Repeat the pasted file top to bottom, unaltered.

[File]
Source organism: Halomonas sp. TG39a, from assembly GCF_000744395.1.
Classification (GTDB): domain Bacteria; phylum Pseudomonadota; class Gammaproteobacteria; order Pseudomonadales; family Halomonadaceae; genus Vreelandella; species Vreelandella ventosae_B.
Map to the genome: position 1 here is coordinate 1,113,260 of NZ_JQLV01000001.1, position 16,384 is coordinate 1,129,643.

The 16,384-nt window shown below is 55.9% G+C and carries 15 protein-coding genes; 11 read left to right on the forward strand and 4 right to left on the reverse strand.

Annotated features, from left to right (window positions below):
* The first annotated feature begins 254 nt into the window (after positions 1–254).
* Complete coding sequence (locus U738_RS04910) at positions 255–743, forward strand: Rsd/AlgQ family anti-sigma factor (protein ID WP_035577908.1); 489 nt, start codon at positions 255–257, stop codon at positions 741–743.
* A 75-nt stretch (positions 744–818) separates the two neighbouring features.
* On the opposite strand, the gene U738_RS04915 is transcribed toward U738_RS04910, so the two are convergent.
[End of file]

Source organism: Halomonas sp. TG39a, from assembly GCF_000744395.1.
Classification (GTDB): domain Bacteria; phylum Pseudomonadota; class Gammaproteobacteria; order Pseudomonadales; family Halomonadaceae; genus Vreelandella; species Vreelandella ventosae_B.
Map to the genome: position 1 here is coordinate 1,113,260 of NZ_JQLV01000001.1, position 16,384 is coordinate 1,129,643.

The 16,384-nt window shown below is 55.9% G+C and carries 15 protein-coding genes; 11 read left to right on the forward strand and 4 right to left on the reverse strand.

Annotated features, from left to right (window positions below):
* The first annotated feature begins 254 nt into the window (after positions 1–254).
* Complete coding sequence (locus U738_RS04910) at positions 255–743, forward strand: Rsd/AlgQ family anti-sigma factor (protein ID WP_035577908.1); 489 nt, start codon at positions 255–257, stop codon at positions 741–743.
* A 75-nt stretch (positions 744–818) separates the two neighbouring features.
* On the opposite strand, the gene U738_RS04915 is transcribed toward U738_RS04910, so the two are convergent.